A few weeks ago we covered
a controversial case that erupted in Pennsylvania's Lower Merion School district. A student at the district, Blake Robbins, was disciplined for activities that allegedly occurred in the privacy of his own home. The district's evidence for said activities was a photo taken by Robbin's school-issued notebook without his knowledge or consent. Robbin's parents were similarly unaware that the laptops had remote monitoring capabilities and sued the school district for breach of privacy
The school district revealed today that its two IT administrators, Carol Cafiero and Michael Perbix, have been on administrative leave (with pay) since the story originally broke two weeks ago. It's also come to light that the information the students' webcams captured was accessible to more than just the IT administrators—information provided by the two admins has revealed that the photos were published on a specific unknown website that was made available to local police for the purpose of assisting in laptop recovery.
Harriton High School's campus (currently under renovation).
The school district continues to insist that laptop cameras were only activated when a system was thought to have been lost/stolen, despite the fact that this doesn't explain how Blake could have been caught acting out at home with a laptop that was neither lost nor stolen. The additional information that's surfaced in the last two weeks, however, does explain how the disclosure system could leak even if the webcam remote access was implemented in good faith by all of the parties involved.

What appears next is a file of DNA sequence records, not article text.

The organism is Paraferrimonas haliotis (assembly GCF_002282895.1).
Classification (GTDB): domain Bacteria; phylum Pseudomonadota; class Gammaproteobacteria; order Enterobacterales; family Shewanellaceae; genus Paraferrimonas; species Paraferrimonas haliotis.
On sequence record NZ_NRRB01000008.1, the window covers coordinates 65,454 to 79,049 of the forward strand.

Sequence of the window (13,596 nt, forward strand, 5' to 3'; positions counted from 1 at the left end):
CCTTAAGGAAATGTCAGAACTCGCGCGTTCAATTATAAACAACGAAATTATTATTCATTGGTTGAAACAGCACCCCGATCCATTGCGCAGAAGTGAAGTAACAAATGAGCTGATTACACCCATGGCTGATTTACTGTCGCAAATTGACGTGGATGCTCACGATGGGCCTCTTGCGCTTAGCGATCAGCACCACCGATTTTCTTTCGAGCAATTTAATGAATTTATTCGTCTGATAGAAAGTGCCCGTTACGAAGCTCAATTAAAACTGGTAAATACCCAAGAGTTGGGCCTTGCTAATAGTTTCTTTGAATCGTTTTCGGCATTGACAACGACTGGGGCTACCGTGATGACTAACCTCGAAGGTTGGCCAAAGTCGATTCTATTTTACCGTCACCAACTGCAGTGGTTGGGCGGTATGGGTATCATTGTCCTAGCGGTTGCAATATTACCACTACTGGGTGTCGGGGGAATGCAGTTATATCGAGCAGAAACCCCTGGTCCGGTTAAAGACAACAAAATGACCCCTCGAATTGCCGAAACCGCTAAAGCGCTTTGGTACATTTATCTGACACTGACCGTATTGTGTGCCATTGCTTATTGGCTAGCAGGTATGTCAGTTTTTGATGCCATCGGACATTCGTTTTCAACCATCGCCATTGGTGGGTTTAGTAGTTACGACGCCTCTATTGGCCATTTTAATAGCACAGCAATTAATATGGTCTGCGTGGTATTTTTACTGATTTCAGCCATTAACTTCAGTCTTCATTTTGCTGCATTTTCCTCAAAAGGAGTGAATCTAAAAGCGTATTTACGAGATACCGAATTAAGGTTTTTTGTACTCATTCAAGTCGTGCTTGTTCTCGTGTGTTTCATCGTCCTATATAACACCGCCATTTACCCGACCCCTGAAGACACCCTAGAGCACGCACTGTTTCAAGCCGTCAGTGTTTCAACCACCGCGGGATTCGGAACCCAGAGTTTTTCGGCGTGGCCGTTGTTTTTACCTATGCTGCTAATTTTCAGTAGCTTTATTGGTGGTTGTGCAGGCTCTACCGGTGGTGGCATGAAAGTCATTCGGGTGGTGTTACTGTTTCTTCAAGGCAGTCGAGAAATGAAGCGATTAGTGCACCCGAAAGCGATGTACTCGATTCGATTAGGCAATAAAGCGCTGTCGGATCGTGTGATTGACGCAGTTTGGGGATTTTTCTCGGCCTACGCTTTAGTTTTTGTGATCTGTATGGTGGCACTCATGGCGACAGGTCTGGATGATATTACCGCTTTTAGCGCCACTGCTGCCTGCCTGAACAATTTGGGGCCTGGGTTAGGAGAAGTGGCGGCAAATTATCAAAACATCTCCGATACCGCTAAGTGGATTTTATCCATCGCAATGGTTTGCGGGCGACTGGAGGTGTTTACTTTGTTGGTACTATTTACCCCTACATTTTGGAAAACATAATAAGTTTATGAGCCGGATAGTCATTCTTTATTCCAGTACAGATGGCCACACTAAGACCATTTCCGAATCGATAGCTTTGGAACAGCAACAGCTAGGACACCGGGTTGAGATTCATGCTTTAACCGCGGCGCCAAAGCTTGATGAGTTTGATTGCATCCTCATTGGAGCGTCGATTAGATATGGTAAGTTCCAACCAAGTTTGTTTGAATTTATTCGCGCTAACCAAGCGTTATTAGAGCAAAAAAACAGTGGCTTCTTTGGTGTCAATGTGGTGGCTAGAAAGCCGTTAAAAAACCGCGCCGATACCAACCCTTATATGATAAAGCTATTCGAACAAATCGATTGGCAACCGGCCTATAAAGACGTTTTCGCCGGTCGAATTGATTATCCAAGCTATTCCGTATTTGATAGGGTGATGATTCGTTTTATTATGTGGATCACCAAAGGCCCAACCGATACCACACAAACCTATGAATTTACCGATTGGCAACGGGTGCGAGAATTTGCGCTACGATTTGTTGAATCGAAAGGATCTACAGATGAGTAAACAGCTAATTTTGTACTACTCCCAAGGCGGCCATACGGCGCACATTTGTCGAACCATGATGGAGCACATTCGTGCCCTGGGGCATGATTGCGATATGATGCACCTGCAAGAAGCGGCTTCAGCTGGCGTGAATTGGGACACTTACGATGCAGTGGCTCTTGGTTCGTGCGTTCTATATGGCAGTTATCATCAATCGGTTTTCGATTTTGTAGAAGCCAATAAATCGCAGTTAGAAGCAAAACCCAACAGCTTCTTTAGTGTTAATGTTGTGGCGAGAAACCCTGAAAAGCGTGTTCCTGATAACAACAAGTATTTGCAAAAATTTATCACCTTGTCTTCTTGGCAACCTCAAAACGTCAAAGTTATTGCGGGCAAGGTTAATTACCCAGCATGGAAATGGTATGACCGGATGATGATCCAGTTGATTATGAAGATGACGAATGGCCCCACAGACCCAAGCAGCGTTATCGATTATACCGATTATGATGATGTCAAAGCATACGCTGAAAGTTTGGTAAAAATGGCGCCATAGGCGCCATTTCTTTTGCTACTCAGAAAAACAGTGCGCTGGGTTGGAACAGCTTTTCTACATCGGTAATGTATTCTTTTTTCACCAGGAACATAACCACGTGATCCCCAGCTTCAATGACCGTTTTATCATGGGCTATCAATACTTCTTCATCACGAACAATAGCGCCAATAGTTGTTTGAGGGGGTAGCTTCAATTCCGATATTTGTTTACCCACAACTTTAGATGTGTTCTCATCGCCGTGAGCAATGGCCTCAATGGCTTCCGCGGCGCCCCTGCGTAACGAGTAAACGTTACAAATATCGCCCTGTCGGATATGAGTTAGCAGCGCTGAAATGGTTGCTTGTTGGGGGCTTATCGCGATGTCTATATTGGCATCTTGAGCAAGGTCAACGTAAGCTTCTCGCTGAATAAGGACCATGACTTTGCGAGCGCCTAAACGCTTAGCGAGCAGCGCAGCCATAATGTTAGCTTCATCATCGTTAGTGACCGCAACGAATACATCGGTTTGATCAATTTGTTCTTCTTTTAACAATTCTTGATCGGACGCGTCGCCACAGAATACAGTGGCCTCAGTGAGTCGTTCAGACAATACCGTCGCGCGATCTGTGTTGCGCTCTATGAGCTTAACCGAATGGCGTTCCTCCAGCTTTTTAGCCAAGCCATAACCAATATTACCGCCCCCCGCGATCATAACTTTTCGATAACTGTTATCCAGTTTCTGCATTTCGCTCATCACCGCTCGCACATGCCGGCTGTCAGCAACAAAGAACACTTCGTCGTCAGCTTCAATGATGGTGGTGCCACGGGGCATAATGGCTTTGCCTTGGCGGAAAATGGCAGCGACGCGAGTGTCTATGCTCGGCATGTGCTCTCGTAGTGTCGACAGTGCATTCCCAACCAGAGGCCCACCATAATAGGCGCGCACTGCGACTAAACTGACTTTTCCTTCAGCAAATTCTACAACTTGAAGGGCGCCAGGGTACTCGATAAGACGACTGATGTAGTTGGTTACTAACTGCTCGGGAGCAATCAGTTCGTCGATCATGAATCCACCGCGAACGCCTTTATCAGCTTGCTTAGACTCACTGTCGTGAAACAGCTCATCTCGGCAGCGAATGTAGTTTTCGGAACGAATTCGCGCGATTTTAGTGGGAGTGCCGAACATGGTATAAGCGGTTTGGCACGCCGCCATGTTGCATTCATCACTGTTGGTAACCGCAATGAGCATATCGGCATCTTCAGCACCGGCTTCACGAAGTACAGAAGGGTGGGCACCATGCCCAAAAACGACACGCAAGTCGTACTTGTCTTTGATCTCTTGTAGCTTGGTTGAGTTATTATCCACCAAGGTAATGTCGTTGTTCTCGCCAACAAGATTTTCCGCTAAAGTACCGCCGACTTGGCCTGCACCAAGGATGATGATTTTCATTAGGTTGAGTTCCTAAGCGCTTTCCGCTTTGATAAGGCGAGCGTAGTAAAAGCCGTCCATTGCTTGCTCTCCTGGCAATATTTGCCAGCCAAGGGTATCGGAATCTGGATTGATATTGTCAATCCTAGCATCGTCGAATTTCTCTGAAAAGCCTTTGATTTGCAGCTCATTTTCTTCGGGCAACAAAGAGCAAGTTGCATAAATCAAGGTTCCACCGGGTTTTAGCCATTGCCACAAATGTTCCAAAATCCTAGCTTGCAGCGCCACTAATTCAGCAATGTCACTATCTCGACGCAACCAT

We now know that an activation order passed through at least two separate groups and three in some cases. First, a school administrator (presumably including embattled vice principal Lindy Matsko) had to issue the request. That request was then passed to the IT staff. We don't know how many IT staff had access to the cameras—two administrators have been placed on leave but the district has some 7,000 kids enrolled, over 500 teachers, and the various administrative staff of each separate building. It's entirely possible that other, lower-ranking staff also had permission to activate the webcams.
Finally, there's the private website, where we know photo/video footage was at least occasionally made available to the Lower Merion PD. There are now at least three levels (School, IT, PD) where access or access requests could have potentially been abused. Depending on how requests were logged, who could order them, and what justification had to be provided it's entirely possible that everyone
in the chain of command acted in good faith on false data.
Unless the IT administrators acted carelessly or with deliberate disregard for student privacy they're probably the least to blame for the problem. It wasn't the IT staffs' responsibility to ensure that parents and students were properly informed of potential privacy ramifications, they weren't tasked with deciding whether or not to activate the cameras in any particular scenario, and they presumably made no decisions as to whether or not information gathered from a webcam should be used to penalize a student.
According to Carol Cafiero's lawyer, Charles Mandracchia, the IT staff had no reason to think anything was amiss. ""It was their duty to turn on the camera," Mandracchia told WTXF-TV of Philadelphia in an interview last Friday. "But they would only do that if they received a request from the two high schools, the two buildings, because they had no direct contact with the students, they didn't know the students...Every time a tracking device was activated, it was activated at the request of an administrator or another IT person."
As the case progresses we're starting to get a sense for who wasn't at fault—hopefully we'll soon have a clearer picture of who is.